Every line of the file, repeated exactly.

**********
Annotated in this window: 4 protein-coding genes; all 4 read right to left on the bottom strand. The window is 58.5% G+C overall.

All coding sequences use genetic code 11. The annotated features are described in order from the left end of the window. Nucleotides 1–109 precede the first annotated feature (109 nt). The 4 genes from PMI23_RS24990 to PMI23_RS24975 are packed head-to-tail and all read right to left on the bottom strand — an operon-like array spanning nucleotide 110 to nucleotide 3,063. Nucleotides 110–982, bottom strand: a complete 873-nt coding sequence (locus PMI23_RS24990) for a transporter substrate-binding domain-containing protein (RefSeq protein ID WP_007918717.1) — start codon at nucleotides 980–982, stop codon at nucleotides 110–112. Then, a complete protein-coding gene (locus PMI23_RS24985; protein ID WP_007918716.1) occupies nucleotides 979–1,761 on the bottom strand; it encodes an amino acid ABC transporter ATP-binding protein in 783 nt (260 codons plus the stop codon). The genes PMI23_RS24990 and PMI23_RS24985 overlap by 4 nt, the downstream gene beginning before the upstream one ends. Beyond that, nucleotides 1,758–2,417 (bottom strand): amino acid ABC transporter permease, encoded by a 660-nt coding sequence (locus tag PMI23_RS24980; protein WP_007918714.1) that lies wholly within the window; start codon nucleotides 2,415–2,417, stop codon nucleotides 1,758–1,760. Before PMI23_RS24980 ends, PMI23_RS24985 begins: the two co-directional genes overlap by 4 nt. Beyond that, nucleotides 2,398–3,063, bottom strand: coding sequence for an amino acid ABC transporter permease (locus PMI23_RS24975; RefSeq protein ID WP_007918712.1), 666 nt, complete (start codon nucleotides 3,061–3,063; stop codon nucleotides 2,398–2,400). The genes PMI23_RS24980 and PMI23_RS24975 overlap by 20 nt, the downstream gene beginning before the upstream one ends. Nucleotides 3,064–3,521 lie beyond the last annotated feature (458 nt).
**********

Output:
Annotated in this window: 4 protein-coding genes; all 4 read right to left on the bottom strand. The window is 58.5% G+C overall.

All coding sequences use genetic code 11. The annotated features are described in order from the left end of the window. Nucleotides 1–109 precede the first annotated feature (109 nt). The 4 genes from PMI23_RS24990 to PMI23_RS24975 are packed head-to-tail and all read right to left on the bottom strand — an operon-like array spanning nucleotide 110 to nucleotide 3,063. Nucleotides 110–982, bottom strand: a complete 873-nt coding sequence (locus PMI23_RS24990) for a transporter substrate-binding domain-containing protein (RefSeq protein ID WP_007918717.1) — start codon at nucleotides 980–982, stop codon at nucleotides 110–112. Then, a complete protein-coding gene (locus PMI23_RS24985; protein ID WP_007918716.1) occupies nucleotides 979–1,761 on the bottom strand; it encodes an amino acid ABC transporter ATP-binding protein in 783 nt (260 codons plus the stop codon). The genes PMI23_RS24990 and PMI23_RS24985 overlap by 4 nt, the downstream gene beginning before the upstream one ends. Beyond that, nucleotides 1,758–2,417 (bottom strand): amino acid ABC transporter permease, encoded by a 660-nt coding sequence (locus tag PMI23_RS24980; protein WP_007918714.1) that lies wholly within the window; start codon nucleotides 2,415–2,417, stop codon nucleotides 1,758–1,760. Before PMI23_RS24980 ends, PMI23_RS24985 begins: the two co-directional genes overlap by 4 nt. Beyond that, nucleotides 2,398–3,063, bottom strand: coding sequence for an amino acid ABC transporter permease (locus PMI23_RS24975; RefSeq protein ID WP_007918712.1), 666 nt, complete (start codon nucleotides 3,061–3,063; stop codon nucleotides 2,398–2,400). The genes PMI23_RS24980 and PMI23_RS24975 overlap by 20 nt, the downstream gene beginning before the upstream one ends. Nucleotides 3,064–3,521 lie beyond the last annotated feature (458 nt).